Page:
Sharon Olson

Looking for My Other Brother

He used to be our middle brother
but somehow he got away, and even though
the money allotted to us was the same,
for him it was not enough

I use Google Earth to find him now,
navigating the streets of Las Vegas
where his home was foreclosed,
just another happening he never
disclosed to us

I visited him there once—the lost home,
beige like all the other ones on the street—
on a three-hour Southwest Airlines stopover,
stepping past occasional furniture I didn’t
recognize to have lunch with him
at a Formica table. We talked about
everything but money, a promise
we had made at the airport

One of his postcards mentioned an address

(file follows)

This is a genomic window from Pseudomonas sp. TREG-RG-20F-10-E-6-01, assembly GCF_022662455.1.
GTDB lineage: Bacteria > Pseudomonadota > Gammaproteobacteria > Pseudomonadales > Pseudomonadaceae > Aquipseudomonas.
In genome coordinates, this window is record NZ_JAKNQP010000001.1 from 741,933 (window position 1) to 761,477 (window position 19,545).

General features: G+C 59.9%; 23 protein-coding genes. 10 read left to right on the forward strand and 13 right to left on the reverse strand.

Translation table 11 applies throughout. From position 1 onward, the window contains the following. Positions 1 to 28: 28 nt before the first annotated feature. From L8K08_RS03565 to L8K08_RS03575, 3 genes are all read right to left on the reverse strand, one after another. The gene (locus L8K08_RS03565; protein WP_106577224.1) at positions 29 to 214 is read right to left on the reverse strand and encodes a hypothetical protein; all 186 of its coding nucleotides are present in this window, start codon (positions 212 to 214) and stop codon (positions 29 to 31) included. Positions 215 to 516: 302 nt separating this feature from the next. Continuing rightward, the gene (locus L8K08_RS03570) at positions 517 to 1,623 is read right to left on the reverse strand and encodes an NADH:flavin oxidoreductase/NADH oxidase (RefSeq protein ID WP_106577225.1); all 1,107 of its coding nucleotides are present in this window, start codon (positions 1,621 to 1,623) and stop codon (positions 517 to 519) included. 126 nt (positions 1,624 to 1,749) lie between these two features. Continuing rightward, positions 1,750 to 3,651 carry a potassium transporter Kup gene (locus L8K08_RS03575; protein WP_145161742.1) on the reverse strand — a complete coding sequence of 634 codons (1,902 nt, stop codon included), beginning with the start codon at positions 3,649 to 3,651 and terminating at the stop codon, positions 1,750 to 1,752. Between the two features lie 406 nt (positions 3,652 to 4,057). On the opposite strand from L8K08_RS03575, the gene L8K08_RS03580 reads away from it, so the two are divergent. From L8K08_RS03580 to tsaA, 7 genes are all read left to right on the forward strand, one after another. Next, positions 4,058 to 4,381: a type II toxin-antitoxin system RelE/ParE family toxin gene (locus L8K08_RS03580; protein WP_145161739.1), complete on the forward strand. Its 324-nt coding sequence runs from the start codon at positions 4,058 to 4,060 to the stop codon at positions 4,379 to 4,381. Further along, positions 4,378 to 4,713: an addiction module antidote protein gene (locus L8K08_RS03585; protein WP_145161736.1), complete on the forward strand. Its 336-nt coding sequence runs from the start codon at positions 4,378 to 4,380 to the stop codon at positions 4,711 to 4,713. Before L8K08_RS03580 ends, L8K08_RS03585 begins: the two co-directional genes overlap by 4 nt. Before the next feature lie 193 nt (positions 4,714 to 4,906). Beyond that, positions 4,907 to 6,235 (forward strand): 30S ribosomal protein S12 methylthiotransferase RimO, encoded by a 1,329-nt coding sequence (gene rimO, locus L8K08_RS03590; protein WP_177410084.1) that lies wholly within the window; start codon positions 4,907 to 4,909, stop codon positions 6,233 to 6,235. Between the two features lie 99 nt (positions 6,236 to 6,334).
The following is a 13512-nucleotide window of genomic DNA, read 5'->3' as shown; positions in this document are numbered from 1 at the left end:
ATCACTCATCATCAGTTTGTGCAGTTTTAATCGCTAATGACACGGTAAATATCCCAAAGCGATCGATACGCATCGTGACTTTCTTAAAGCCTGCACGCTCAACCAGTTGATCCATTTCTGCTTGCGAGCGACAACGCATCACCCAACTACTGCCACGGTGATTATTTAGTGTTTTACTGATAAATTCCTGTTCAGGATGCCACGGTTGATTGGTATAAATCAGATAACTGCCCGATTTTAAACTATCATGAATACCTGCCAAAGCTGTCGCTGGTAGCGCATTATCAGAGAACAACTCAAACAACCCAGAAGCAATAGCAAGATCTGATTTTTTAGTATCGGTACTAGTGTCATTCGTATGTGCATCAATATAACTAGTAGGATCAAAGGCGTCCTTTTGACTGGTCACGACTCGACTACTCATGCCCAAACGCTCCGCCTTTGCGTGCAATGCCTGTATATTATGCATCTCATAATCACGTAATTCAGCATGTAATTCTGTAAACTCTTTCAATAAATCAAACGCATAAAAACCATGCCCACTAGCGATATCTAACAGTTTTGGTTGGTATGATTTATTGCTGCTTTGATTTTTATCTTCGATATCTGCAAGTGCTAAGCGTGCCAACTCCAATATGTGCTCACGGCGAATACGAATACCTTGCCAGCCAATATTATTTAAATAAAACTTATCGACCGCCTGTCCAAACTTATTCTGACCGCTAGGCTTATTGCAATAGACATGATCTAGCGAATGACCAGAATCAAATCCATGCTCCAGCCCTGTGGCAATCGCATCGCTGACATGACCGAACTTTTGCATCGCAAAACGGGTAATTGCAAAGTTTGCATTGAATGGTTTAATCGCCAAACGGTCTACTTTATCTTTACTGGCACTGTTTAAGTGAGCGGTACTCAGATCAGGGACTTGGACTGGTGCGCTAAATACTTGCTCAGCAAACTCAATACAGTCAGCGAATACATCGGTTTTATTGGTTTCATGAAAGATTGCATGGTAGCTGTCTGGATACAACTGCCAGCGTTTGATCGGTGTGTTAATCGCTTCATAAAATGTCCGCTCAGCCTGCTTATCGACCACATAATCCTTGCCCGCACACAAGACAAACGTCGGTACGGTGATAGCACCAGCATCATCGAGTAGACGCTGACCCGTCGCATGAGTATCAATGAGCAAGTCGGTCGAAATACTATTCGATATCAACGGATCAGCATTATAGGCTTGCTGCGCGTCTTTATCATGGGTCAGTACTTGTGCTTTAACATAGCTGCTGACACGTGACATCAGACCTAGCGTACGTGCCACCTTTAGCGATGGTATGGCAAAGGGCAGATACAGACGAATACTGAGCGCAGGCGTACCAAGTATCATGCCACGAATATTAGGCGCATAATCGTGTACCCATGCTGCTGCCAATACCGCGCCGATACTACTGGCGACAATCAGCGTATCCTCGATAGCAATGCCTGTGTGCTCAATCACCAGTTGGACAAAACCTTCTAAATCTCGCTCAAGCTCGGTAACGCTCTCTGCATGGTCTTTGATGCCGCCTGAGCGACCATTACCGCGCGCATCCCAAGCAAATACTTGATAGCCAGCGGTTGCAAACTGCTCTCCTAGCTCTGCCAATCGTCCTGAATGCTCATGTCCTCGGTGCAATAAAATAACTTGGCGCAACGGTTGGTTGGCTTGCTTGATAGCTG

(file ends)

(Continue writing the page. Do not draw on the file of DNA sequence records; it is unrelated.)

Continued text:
that puts him snug between KFC and the Nevada
School of Massage. I imagine him comforted by
those sticky chicken legs and the oil they use
for cooking them, not unlike what is rubbed
into one’s skin before the masseuse begins—
make yourself comfortable—she invariably says

On Google's street view I scan the perimeter
of pseudo-adobe apartment walls, looking for Mother's
old Cadillac in the parking lot—he'd be lucky to keep it
running. He works hard, he says, dancing all night
with women one third his age. At seventy he still
has the moves     the shuffle      the dip
the quick duck out of sight

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